• 72% of college students and 65% of non-students indicate that they would have taken higher-level or more challenging courses in one or more subject area given what they know now about the expectations of college and the working world.
  • 87% of all recent high school graduates surveyed say that they would have worked harder if their high schools had demanded more, set higher academic standards, and raised expectations of the course work and studying necessary to earn a diploma.
  • Students who report that their high schools had high academic expectations were more likely to feel extremely or very well prepared for college and the working world.
  • Only one quarter of graduates surveyed feel their high school set high expectations.
Higher level math attainment helped students that went on to college avoid remedial classes.
  • Students who took math courses beyond Algebra II were more likely to feel extremely or very well prepared for college and the working world.
  • College students who have lower math attainment take remedial courses at much higher rates; 83% of college students who took less than Algebra II were required to take remedial coursework, compared with just 18% of students who had taken coursework beyond Algebra II in high school.
While many of the results mirror high school graduates’ feelings in 2004, there were some differences.
  • More than one quarter of graduates surveyed wish that their high school had done a better job of preparing them for success in key areas: study habits, communications, and math. More students feel unprepared in these areas in 2014 than did in 2004.

Unsurprisingly, according to the survey, lower-income graduates were the least likely to report that their school encouraged them to take advanced courses or explore career and college opportunities.

Providing, as Sandy Boyd, Chief Operating Officer of Achieve states, “consistent and regular signals to all high school students about future opportunities and the academics that are needed to be ready for college and career, is key.”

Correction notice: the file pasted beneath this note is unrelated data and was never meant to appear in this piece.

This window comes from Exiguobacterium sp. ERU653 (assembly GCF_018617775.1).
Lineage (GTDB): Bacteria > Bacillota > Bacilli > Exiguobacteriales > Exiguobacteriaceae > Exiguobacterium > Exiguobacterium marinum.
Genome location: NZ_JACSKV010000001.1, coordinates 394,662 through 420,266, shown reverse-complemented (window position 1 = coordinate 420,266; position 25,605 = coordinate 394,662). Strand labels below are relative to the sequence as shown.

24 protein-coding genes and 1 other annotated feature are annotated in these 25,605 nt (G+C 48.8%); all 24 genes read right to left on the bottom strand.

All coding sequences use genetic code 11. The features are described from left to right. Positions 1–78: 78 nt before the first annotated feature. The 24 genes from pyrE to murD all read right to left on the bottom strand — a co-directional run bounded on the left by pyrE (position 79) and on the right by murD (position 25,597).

Graduation requirements need to align to a state’s standards. States and districts too could consider policy decisions and how these too impact or detract from a student’s mission.

The survey suggests that we might better serve our children if we provide multiple pathways to graduation and career success, “combine real work exposure (such as meaningful career and technical education programs) with rigorous academics.” Early warning signals too would help our students consider their readiness for college and career education. Chief Operating Officer, Boyd also recommends providing additional academic support when needed. Finally, as our youth tells us, we must communicate early and often to students along the way. Show and tell our young what will be expected of students after high school and encourage them, teach them how to chart a path to meet their goals. It is essential. As recent graduates said, “When schools set rigorous expectations of students, they can and will rise to the challenge.”

The report concludes with a line that we all might remember — “All means ALL. Be sure all students understand and know the benefit of academic preparation for college and career; everyone needs to be prepared for their next steps.”

Rising Recent High School Graduates Report
Not Being-Prepared for College and Career According to New National Survey

Rising Recent High School Graduates Report Not Being Prepared for College and Career According to New Natio…